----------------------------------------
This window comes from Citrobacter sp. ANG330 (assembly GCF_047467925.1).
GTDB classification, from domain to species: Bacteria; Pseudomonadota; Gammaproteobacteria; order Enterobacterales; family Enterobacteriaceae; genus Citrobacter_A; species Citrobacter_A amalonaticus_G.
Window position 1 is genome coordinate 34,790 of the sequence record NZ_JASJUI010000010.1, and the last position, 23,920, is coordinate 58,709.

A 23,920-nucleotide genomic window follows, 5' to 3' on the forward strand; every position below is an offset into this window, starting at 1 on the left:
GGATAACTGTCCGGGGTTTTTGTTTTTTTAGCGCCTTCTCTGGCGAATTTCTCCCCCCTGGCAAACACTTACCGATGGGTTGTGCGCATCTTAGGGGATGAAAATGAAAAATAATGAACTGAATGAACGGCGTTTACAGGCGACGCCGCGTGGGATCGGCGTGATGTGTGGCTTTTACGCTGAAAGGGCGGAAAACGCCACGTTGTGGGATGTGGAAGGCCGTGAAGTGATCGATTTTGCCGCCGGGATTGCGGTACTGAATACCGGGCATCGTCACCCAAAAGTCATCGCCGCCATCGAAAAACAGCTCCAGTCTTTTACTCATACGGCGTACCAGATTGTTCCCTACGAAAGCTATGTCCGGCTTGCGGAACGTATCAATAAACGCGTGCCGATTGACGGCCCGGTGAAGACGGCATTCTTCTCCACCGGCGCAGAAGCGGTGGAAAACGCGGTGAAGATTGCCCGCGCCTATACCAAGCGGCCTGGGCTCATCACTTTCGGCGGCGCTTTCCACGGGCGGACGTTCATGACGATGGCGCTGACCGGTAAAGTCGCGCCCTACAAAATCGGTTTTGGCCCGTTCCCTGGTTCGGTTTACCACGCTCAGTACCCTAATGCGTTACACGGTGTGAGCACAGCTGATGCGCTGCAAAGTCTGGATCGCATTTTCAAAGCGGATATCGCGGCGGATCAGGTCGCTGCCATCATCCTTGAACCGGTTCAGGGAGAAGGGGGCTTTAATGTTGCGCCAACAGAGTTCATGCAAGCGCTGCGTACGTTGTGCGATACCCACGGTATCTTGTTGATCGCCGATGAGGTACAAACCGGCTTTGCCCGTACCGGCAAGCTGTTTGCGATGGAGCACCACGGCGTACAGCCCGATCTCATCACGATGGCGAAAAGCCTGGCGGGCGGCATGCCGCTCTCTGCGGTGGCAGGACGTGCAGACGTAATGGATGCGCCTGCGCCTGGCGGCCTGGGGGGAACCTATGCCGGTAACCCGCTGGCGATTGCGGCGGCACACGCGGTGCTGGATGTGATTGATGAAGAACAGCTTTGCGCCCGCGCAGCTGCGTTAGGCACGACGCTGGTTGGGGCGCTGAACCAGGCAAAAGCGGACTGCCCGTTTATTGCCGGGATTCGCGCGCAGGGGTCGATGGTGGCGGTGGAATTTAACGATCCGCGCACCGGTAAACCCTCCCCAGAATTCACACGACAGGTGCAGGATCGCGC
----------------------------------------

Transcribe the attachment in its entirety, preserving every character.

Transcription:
This window comes from Citrobacter sp. ANG330 (assembly GCF_047467925.1).
GTDB classification, from domain to species: Bacteria; Pseudomonadota; Gammaproteobacteria; order Enterobacterales; family Enterobacteriaceae; genus Citrobacter_A; species Citrobacter_A amalonaticus_G.
Window position 1 is genome coordinate 34,790 of the sequence record NZ_JASJUI010000010.1, and the last position, 23,920, is coordinate 58,709.

A 23,920-nucleotide genomic window follows, 5' to 3' on the forward strand; every position below is an offset into this window, starting at 1 on the left:
GGATAACTGTCCGGGGTTTTTGTTTTTTTAGCGCCTTCTCTGGCGAATTTCTCCCCCCTGGCAAACACTTACCGATGGGTTGTGCGCATCTTAGGGGATGAAAATGAAAAATAATGAACTGAATGAACGGCGTTTACAGGCGACGCCGCGTGGGATCGGCGTGATGTGTGGCTTTTACGCTGAAAGGGCGGAAAACGCCACGTTGTGGGATGTGGAAGGCCGTGAAGTGATCGATTTTGCCGCCGGGATTGCGGTACTGAATACCGGGCATCGTCACCCAAAAGTCATCGCCGCCATCGAAAAACAGCTCCAGTCTTTTACTCATACGGCGTACCAGATTGTTCCCTACGAAAGCTATGTCCGGCTTGCGGAACGTATCAATAAACGCGTGCCGATTGACGGCCCGGTGAAGACGGCATTCTTCTCCACCGGCGCAGAAGCGGTGGAAAACGCGGTGAAGATTGCCCGCGCCTATACCAAGCGGCCTGGGCTCATCACTTTCGGCGGCGCTTTCCACGGGCGGACGTTCATGACGATGGCGCTGACCGGTAAAGTCGCGCCCTACAAAATCGGTTTTGGCCCGTTCCCTGGTTCGGTTTACCACGCTCAGTACCCTAATGCGTTACACGGTGTGAGCACAGCTGATGCGCTGCAAAGTCTGGATCGCATTTTCAAAGCGGATATCGCGGCGGATCAGGTCGCTGCCATCATCCTTGAACCGGTTCAGGGAGAAGGGGGCTTTAATGTTGCGCCAACAGAGTTCATGCAAGCGCTGCGTACGTTGTGCGATACCCACGGTATCTTGTTGATCGCCGATGAGGTACAAACCGGCTTTGCCCGTACCGGCAAGCTGTTTGCGATGGAGCACCACGGCGTACAGCCCGATCTCATCACGATGGCGAAAAGCCTGGCGGGCGGCATGCCGCTCTCTGCGGTGGCAGGACGTGCAGACGTAATGGATGCGCCTGCGCCTGGCGGCCTGGGGGGAACCTATGCCGGTAACCCGCTGGCGATTGCGGCGGCACACGCGGTGCTGGATGTGATTGATGAAGAACAGCTTTGCGCCCGCGCAGCTGCGTTAGGCACGACGCTGGTTGGGGCGCTGAACCAGGCAAAAGCGGACTGCCCGTTTATTGCCGGGATTCGCGCGCAGGGGTCGATGGTGGCGGTGGAATTTAACGATCCGCGCACCGGTAAACCCTCCCCAGAATTCACACGACAGGTGCAGGATCGCGC